Edited By Elize Bisanz
The volume focuses on the application of Peirce’s semeiotic as a methodological tool to establish a common field for interdisciplinary research. Contributors from the fields of biology, architecture, logic, esthetics and neuroscience, among others, work on diverse research problems, unified by the idea of transcending the dyadic limitations of disciplinary restrictions and applying Peirce’s triadic method, and the structure and process of sign relations of the particular problem that has to be solved. The result is an invigorating example of methodological plasticity wherein the reader acquires an understanding of scientific observation within the complex universe of semeiosis relations.
Toward Understanding the “Biology of Mind” Hypothesis (Interdisciplinary Seminar on Peirce)
Interdisciplinary Seminar on Peirce1
Toward Understanding the “Biology of Mind” Hypothesis
Abstract: Research in neuroscience continues to expand and progress (for example, Kandel 2006), but the prevailing notions used to describe neuroscientific findings—in the context of biology of mind—lack logical precision. A more formal relational system is needed to translate these laboratory findings about neural interactions into cognitive aspects of mind. As developed by C. S. Peirce, Semeiotic—a scientific study of natural processes known as Semeioses—is an analytical tool that provides for such translations by avoiding gaps in reasoning that may obscure our understanding of the neural processes underlying cognition.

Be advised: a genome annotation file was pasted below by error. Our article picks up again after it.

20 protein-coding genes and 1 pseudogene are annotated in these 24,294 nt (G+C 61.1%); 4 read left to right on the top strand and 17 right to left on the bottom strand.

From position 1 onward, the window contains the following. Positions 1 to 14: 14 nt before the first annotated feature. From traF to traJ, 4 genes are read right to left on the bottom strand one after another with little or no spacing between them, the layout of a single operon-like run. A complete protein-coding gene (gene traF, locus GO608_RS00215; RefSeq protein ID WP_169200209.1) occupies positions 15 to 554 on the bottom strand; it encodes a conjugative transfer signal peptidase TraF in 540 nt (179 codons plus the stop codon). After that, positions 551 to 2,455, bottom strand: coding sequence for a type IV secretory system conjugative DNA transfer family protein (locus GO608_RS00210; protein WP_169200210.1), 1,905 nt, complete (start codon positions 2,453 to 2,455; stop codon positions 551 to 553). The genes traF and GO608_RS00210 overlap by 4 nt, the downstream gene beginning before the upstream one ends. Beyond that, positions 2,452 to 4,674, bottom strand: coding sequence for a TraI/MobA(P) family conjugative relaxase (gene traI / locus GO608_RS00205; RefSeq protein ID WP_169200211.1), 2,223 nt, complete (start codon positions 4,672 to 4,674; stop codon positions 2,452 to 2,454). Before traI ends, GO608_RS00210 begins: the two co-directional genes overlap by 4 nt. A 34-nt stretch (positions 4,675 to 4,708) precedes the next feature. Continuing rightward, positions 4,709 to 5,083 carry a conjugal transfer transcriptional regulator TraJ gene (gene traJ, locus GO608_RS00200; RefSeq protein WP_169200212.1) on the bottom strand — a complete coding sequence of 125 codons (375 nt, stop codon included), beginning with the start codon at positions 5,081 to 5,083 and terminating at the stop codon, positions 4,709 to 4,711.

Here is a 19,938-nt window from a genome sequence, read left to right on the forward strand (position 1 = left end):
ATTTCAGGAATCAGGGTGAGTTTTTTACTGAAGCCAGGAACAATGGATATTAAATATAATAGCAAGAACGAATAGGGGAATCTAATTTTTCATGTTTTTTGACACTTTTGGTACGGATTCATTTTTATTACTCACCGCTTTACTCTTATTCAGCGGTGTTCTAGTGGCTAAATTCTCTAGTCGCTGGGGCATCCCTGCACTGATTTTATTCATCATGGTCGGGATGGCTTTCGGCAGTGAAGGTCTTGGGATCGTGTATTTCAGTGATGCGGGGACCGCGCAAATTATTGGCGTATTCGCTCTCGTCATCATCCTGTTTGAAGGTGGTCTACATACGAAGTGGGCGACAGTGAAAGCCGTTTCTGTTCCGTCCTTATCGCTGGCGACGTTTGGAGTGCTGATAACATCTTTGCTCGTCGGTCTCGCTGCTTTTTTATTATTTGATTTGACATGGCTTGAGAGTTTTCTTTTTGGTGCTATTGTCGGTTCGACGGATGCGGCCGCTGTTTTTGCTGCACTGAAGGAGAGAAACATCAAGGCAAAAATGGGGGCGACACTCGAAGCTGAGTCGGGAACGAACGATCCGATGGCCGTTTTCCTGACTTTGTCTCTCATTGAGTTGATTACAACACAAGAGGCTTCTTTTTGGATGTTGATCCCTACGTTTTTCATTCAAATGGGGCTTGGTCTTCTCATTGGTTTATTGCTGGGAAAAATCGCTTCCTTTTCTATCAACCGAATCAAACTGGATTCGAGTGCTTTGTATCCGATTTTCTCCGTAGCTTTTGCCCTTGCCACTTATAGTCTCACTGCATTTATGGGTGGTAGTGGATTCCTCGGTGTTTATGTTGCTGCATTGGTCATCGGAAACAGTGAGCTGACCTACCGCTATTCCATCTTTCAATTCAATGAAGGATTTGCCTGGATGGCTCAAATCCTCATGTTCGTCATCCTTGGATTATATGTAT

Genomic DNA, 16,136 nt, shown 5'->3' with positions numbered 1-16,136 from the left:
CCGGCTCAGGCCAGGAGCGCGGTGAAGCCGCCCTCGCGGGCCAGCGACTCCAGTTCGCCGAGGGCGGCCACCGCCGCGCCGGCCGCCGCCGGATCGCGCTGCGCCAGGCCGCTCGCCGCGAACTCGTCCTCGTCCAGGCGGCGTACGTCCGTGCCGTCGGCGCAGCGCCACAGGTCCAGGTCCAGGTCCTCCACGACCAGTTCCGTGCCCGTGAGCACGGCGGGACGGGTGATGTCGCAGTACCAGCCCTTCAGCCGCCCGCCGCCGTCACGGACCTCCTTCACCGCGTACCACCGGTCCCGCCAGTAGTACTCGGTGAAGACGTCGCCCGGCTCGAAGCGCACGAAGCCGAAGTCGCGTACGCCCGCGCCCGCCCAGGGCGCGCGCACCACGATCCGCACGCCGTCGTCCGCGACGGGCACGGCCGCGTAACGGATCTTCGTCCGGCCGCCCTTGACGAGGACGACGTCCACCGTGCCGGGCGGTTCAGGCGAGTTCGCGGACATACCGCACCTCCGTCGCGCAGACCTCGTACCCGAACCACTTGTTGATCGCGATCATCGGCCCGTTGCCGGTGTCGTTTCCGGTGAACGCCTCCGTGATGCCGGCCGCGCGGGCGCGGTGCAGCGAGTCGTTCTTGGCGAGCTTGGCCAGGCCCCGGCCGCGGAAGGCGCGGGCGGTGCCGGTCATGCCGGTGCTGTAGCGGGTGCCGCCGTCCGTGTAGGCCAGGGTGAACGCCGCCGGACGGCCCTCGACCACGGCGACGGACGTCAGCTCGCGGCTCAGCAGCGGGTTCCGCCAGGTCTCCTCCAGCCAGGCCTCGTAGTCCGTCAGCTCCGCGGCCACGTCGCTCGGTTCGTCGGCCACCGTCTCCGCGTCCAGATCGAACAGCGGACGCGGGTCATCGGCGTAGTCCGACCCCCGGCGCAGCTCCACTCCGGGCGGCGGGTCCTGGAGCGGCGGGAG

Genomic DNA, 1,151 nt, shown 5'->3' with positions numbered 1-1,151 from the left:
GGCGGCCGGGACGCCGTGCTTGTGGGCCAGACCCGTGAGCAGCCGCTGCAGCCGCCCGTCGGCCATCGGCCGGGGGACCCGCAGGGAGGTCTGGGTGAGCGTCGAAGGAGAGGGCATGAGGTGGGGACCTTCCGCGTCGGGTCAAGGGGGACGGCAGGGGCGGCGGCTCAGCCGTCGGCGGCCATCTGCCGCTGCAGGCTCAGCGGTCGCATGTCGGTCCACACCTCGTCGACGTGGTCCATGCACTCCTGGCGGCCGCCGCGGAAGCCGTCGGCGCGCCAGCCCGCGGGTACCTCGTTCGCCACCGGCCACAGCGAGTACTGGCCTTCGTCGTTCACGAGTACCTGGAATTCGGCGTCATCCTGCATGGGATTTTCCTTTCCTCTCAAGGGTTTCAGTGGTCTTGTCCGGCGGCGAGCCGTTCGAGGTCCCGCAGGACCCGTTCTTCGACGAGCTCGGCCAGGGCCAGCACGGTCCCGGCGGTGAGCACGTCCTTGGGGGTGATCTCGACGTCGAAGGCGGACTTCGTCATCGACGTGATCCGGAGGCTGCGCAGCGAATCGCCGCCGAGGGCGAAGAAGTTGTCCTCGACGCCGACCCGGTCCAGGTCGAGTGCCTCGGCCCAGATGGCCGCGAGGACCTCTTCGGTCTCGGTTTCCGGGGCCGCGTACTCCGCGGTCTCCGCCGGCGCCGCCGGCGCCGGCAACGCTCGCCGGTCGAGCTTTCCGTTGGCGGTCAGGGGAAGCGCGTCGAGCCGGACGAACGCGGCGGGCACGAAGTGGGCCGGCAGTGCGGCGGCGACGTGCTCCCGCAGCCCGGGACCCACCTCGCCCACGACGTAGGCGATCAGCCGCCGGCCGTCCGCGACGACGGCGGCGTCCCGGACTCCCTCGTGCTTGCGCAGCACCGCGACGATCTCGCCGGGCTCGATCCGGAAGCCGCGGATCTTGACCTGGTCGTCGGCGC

For example, in neuroscience we have the “binding” process, wherein the input and output of many neurons is said to “come together,” “merge,” “computationally combine,” or “converge.” But it is not made clear how/where/when this “binding” comes to pass—hence The Binding Problem. In contrast to such descriptions, Semeiotic, as expressed with Betagraphic (hereafter ß, a diagrammatic version of relational first-order predicate calculus), is a formal system that provides a more precise means of dealing with the numerous relations of neurons and how they may (via the presence of activatable but latent variables) combine to produce “emergent” mind processes like thought. In this approach, descriptions are available for neuron interactions that display connective processes that are primarily two-place or dyadic in nature. However, other neural processes can also be described, especially those that are “emergent,” which display additional connective relations that...
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